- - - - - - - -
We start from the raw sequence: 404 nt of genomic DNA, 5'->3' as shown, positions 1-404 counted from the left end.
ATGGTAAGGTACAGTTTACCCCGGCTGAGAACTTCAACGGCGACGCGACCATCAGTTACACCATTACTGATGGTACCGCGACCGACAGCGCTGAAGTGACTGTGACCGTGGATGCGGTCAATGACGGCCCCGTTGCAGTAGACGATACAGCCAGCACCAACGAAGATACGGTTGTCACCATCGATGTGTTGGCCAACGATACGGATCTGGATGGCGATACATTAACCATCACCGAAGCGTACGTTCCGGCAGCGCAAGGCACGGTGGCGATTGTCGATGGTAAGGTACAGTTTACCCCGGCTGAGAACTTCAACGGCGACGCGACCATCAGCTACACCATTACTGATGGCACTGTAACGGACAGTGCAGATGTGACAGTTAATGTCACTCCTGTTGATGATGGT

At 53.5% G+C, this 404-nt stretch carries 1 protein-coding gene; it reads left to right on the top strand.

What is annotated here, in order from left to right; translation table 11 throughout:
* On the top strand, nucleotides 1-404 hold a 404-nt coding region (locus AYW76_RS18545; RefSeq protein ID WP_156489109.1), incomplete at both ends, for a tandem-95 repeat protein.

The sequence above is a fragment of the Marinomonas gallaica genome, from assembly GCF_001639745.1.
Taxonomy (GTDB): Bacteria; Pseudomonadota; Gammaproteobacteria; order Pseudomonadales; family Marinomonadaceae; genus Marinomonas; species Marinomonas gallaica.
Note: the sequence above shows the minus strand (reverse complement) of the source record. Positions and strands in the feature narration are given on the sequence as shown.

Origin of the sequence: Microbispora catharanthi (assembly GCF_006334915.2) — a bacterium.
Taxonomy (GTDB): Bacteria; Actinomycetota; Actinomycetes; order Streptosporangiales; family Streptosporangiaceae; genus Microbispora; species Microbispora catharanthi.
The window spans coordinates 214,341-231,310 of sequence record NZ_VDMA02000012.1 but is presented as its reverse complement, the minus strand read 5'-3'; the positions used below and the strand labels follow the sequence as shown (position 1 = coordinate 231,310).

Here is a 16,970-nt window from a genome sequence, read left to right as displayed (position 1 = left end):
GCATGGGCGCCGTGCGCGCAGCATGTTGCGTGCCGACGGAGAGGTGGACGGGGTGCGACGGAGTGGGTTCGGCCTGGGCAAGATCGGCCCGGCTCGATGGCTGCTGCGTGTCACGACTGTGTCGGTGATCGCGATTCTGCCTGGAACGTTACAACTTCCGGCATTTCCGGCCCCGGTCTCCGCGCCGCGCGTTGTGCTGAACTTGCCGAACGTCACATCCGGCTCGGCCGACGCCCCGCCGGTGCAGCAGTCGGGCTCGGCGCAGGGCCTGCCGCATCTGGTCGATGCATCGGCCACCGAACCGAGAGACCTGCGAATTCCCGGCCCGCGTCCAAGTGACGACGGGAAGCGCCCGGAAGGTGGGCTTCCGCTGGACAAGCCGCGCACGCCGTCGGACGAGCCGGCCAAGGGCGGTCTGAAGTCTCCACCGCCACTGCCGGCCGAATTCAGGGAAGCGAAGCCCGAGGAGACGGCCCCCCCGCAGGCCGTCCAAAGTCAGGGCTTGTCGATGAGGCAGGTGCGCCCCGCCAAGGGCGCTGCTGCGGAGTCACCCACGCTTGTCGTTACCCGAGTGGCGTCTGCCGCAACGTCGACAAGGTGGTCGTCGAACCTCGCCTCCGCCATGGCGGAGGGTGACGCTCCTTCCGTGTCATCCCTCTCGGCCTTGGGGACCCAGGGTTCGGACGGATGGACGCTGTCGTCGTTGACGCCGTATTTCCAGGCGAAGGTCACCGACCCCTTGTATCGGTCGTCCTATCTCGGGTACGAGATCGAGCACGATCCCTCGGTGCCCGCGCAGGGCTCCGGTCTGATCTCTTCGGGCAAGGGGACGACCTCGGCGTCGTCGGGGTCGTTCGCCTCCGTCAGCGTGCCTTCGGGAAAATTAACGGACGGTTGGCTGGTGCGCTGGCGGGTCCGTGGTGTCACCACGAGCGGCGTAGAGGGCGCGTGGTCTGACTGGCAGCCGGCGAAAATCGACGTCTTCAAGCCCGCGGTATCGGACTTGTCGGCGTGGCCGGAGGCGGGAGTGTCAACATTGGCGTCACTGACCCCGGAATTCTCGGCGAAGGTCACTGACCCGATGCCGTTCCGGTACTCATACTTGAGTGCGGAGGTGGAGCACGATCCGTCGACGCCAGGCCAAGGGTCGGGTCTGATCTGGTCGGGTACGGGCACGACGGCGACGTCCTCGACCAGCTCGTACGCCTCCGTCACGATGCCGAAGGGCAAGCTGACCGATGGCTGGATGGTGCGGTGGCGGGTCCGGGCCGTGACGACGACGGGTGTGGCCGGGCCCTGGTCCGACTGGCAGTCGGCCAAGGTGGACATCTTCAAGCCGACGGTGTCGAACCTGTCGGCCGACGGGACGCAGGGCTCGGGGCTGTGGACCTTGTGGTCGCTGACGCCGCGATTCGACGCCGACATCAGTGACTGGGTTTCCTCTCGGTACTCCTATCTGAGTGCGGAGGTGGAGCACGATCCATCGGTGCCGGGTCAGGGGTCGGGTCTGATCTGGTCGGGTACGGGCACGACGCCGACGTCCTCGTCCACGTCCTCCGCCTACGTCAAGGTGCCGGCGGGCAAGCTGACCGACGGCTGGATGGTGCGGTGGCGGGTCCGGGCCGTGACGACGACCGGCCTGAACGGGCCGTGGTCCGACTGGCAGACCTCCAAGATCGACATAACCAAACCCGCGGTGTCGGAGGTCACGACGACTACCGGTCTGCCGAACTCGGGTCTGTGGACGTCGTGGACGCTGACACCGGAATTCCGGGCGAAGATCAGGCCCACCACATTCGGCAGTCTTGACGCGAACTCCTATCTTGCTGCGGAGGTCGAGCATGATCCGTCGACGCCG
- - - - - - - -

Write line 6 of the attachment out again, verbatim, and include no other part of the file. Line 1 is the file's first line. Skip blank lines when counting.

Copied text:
The sequence above is a fragment of the Marinomonas gallaica genome, from assembly GCF_001639745.1.